Earlier today Evan reported on the new “Google Instant Search” which is available in your desktop browser now and will reportedly be coming to Android (and other handhelds?) fall of 2010.
What is “Instant Search”? How does it work? And what does it mean for Android?
“Instant Search” leverages Google’s new “Caffeine” search engine algorithms. This is how Google scours the web for information, and the manner in which they save it so it can be easily found later.
The whole point behind Caffeine was to get information into Google’s index as quickly as possible and “provides 50 percent fresher results for web searches” than their last index. This means your search results are more relevant and timely than they ever have been before.
Caffeine search results are retrieved much faster than before because the efficiency in which things are stored has been increased, and results can be found quicker. Instead of typing in your search and hitting clicking the search button, Google can now give you search results based on what you’ve typed so far. This reduces the amount of data you have to input to only that which is necessary, and can help shape the way you word your searched to yield better results.
For desktop computers this equates to a nicer overall experience. For mobile devices including Android phones this means you won’t have to type as much into your mobile search box to get to the information that you want. The less typing required, the quicker access you’ll have to the result that you’re looking for.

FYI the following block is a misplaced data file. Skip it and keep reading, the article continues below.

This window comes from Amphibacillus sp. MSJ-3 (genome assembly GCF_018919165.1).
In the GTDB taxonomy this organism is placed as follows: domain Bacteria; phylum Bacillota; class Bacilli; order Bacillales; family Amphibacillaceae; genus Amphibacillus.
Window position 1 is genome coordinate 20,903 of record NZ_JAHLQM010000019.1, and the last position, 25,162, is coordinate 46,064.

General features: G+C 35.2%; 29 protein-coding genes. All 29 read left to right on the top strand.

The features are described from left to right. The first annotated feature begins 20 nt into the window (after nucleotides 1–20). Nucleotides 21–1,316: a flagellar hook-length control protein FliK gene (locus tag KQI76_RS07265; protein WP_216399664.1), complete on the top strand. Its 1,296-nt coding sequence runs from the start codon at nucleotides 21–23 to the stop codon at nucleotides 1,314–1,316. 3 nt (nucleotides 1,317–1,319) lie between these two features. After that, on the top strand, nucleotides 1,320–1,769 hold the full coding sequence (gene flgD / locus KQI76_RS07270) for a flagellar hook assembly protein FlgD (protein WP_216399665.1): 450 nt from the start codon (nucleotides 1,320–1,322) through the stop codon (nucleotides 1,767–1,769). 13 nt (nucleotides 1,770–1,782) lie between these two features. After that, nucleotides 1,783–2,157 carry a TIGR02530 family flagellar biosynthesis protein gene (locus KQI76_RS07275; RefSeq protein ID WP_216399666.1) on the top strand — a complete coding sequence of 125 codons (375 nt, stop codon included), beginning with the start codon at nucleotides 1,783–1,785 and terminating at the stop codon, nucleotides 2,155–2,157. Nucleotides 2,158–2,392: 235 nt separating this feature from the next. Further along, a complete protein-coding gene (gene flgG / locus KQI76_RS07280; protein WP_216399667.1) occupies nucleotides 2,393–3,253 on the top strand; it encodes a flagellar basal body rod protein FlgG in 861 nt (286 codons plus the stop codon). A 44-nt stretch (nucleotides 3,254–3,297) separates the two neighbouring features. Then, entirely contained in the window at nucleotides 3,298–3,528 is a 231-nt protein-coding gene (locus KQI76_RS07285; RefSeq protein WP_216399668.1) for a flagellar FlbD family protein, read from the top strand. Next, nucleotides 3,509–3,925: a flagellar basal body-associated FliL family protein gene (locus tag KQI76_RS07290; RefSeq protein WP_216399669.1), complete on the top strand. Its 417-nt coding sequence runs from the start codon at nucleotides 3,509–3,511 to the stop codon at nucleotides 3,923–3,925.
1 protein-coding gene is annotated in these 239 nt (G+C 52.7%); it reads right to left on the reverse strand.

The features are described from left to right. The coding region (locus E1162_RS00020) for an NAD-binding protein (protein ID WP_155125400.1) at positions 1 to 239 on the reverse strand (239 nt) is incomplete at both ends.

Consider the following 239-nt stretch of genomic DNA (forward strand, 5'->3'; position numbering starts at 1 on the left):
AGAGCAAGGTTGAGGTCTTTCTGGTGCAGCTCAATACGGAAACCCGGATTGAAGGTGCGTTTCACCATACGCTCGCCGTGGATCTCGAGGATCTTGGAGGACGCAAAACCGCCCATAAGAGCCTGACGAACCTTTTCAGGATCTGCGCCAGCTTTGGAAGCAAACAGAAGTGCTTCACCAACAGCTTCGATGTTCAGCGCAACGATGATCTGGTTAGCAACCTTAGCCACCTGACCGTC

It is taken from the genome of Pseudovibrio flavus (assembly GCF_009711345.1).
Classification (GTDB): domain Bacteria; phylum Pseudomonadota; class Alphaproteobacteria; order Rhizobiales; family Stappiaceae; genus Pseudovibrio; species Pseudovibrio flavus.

This is especially helpful with addresses, which are generally constructed “backwards” from the perspective of a search engine. When looking up an address a computer would prefer you start generically, and get more specific: country, state, city, street name, house number. But addresses are almost always presented in exactly opposite: house number, street name, city, state, country.
If you have Chrome installed on your desktop computer take a look at www.TheWildernessDowntown.com (an HTML5 and Google experiment), type an address into the “Enter the address of the home where you grew up” search box, and you’ll see just what I’m talking about. Your address bubbles up to the top very, very quickly based on the results from Google’s Instant Search.
When you apply this approach to data stored within Google (which they still hope to be “everything”), contacts, appointments, locations, businesses, and all kinds of other information become nearly instantly accessible.
This plays an even more important part when you consider the limitations of screen real-estate, limited data bandwidth, and processing speed on mobile devices. Instead of sending a request to Google over the data network and getting back page after page of results that you have to sort through to find what you’re looking for, the search itself becomes predictive and more intelligent. This limits the amount of data that needs to round-trip between you and Google’s servers. It reduces the number of “potential” search results with (ideally) the one specific thing you’re looking for.
Mobile users are the real winners here. I, for one, can’t wait for Instant Search to come to Android!